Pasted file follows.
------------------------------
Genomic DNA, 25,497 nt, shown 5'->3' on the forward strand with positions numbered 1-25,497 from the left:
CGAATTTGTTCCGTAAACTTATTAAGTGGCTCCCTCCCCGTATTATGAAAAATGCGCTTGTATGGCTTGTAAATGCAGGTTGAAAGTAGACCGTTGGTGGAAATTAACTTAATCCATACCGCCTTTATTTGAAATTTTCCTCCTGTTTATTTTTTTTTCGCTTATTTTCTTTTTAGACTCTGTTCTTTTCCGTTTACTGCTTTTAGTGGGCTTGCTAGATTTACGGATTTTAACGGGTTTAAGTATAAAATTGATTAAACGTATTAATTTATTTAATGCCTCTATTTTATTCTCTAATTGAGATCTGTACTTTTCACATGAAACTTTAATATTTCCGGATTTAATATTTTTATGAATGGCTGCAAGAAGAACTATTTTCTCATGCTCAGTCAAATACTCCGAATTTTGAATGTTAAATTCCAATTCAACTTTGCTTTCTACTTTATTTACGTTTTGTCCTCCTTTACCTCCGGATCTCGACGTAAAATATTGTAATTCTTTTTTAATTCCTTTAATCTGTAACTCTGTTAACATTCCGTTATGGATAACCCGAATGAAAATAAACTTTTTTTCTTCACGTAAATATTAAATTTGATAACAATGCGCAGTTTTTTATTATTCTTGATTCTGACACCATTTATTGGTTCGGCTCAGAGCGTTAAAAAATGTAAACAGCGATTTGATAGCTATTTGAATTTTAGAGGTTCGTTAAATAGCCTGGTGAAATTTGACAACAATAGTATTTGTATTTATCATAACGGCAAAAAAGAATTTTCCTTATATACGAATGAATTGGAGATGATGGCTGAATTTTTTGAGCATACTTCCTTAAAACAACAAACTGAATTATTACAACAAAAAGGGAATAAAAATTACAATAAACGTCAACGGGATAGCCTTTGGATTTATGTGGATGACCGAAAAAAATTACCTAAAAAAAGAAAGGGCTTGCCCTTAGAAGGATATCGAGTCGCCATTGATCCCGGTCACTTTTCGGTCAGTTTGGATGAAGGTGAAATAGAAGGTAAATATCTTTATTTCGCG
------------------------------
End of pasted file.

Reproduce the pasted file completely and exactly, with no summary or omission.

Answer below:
Genomic DNA, 25,497 nt, shown 5'->3' on the forward strand with positions numbered 1-25,497 from the left:
CGAATTTGTTCCGTAAACTTATTAAGTGGCTCCCTCCCCGTATTATGAAAAATGCGCTTGTATGGCTTGTAAATGCAGGTTGAAAGTAGACCGTTGGTGGAAATTAACTTAATCCATACCGCCTTTATTTGAAATTTTCCTCCTGTTTATTTTTTTTTCGCTTATTTTCTTTTTAGACTCTGTTCTTTTCCGTTTACTGCTTTTAGTGGGCTTGCTAGATTTACGGATTTTAACGGGTTTAAGTATAAAATTGATTAAACGTATTAATTTATTTAATGCCTCTATTTTATTCTCTAATTGAGATCTGTACTTTTCACATGAAACTTTAATATTTCCGGATTTAATATTTTTATGAATGGCTGCAAGAAGAACTATTTTCTCATGCTCAGTCAAATACTCCGAATTTTGAATGTTAAATTCCAATTCAACTTTGCTTTCTACTTTATTTACGTTTTGTCCTCCTTTACCTCCGGATCTCGACGTAAAATATTGTAATTCTTTTTTAATTCCTTTAATCTGTAACTCTGTTAACATTCCGTTATGGATAACCCGAATGAAAATAAACTTTTTTTCTTCACGTAAATATTAAATTTGATAACAATGCGCAGTTTTTTATTATTCTTGATTCTGACACCATTTATTGGTTCGGCTCAGAGCGTTAAAAAATGTAAACAGCGATTTGATAGCTATTTGAATTTTAGAGGTTCGTTAAATAGCCTGGTGAAATTTGACAACAATAGTATTTGTATTTATCATAACGGCAAAAAAGAATTTTCCTTATATACGAATGAATTGGAGATGATGGCTGAATTTTTTGAGCATACTTCCTTAAAACAACAAACTGAATTATTACAACAAAAAGGGAATAAAAATTACAATAAACGTCAACGGGATAGCCTTTGGATTTATGTGGATGACCGAAAAAAATTACCTAAAAAAAGAAAGGGCTTGCCCTTAGAAGGATATCGAGTCGCCATTGATCCCGGTCACTTTTCGGTCAGTTTGGATGAAGGTGAAATAGAAGGTAAATATCTTTATTTCGCG